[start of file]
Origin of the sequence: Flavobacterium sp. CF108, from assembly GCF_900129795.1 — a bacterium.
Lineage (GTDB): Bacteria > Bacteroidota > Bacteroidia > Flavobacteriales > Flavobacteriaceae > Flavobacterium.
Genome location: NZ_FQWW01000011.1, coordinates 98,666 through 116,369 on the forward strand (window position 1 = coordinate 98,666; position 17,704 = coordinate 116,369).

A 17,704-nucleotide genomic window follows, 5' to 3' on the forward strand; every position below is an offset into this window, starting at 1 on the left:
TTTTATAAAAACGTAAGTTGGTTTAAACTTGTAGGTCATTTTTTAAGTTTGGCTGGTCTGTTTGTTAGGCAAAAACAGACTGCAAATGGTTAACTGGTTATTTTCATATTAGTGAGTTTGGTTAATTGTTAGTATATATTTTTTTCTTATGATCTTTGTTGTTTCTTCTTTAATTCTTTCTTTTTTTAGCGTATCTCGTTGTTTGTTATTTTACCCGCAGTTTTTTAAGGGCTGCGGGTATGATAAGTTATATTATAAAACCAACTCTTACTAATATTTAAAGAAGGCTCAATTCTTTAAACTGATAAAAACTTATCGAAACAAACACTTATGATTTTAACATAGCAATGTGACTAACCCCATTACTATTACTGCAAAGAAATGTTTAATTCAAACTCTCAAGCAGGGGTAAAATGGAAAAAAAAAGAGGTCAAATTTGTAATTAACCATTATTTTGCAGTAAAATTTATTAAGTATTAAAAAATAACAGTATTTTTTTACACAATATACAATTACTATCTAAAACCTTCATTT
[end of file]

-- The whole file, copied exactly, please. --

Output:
Origin of the sequence: Flavobacterium sp. CF108, from assembly GCF_900129795.1 — a bacterium.
Lineage (GTDB): Bacteria > Bacteroidota > Bacteroidia > Flavobacteriales > Flavobacteriaceae > Flavobacterium.
Genome location: NZ_FQWW01000011.1, coordinates 98,666 through 116,369 on the forward strand (window position 1 = coordinate 98,666; position 17,704 = coordinate 116,369).

A 17,704-nucleotide genomic window follows, 5' to 3' on the forward strand; every position below is an offset into this window, starting at 1 on the left:
TTTTATAAAAACGTAAGTTGGTTTAAACTTGTAGGTCATTTTTTAAGTTTGGCTGGTCTGTTTGTTAGGCAAAAACAGACTGCAAATGGTTAACTGGTTATTTTCATATTAGTGAGTTTGGTTAATTGTTAGTATATATTTTTTTCTTATGATCTTTGTTGTTTCTTCTTTAATTCTTTCTTTTTTTAGCGTATCTCGTTGTTTGTTATTTTACCCGCAGTTTTTTAAGGGCTGCGGGTATGATAAGTTATATTATAAAACCAACTCTTACTAATATTTAAAGAAGGCTCAATTCTTTAAACTGATAAAAACTTATCGAAACAAACACTTATGATTTTAACATAGCAATGTGACTAACCCCATTACTATTACTGCAAAGAAATGTTTAATTCAAACTCTCAAGCAGGGGTAAAATGGAAAAAAAAAGAGGTCAAATTTGTAATTAACCATTATTTTGCAGTAAAATTTATTAAGTATTAAAAAATAACAGTATTTTTTTACACAATATACAATTACTATCTAAAACCTTCATTT